How do writers stay in shape? They usually don’t. But writers (and all creators) do have to keep their minds in shape over the decades if they hope to maintain that career or hobby. The mind gym It’s now been 36 years since I started publishing and I
I love this from Tim Stoddart [https://www.timothygrant.co/]: > “Hate to break it to you, but the people who read my morning blog read my worst work. Which is actually the point. This is my warm up. This is my set of jumping jacks before I do burpees. This
It’s simple, but difficult — as most good things are. On Christmas Day 2010, the first day of my honeymoon, I wrote my first journal entry, starting a streak of daily journaling that has lasted 10 years. A few months into my journaling, Day One [https://dayoneapp.com] came along
This one is kind of related to journaling [https://www.cjchilvers.com/journal-for-whats-now/] , in that it clears your head of recurring thoughts (open loops) that often lead to increased anxiety. Every morning, set aside some time to start your day by writing in a stream-of-conscience way. No editing. No censoring.
I started journaling in 2010 for all the wrong reasons. I did it mostly for legacy — so there'd be some record of my life after I'm gone. That wasn't a good reason. 1. No one will want to read it. 2. No one reads anymore (except you). 3. No one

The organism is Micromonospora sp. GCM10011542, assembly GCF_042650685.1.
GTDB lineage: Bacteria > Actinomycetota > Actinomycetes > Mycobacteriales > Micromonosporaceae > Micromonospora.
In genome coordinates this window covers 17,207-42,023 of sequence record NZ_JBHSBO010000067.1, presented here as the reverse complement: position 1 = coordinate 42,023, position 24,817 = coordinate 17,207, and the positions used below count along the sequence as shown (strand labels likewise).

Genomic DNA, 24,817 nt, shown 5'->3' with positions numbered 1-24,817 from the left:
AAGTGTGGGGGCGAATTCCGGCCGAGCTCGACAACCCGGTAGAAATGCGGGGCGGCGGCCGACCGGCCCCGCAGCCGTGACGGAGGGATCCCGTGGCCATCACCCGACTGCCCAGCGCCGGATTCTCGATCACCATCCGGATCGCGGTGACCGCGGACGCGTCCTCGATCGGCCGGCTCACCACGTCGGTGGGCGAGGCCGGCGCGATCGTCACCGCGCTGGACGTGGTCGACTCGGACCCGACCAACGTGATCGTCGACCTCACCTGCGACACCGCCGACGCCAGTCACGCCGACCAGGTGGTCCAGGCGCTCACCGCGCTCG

Back in 2011 [https://www.cjchilvers.com/day-one/], I wrote about a new journaling app called Day One [http://dayoneapp.com]. Since then, I've written something in that journal every day. For a few years I even included a daily photo. There have been some hiccups along the way. When
> “I’m sometimes mystified by people who keep diaries. I never thought of my existence as being that important.” — Saul Leiter [http://lightbox.time.com/2013/02/19/a-casual-conversation-with-saul-leiter/#1] (a pretty important artist)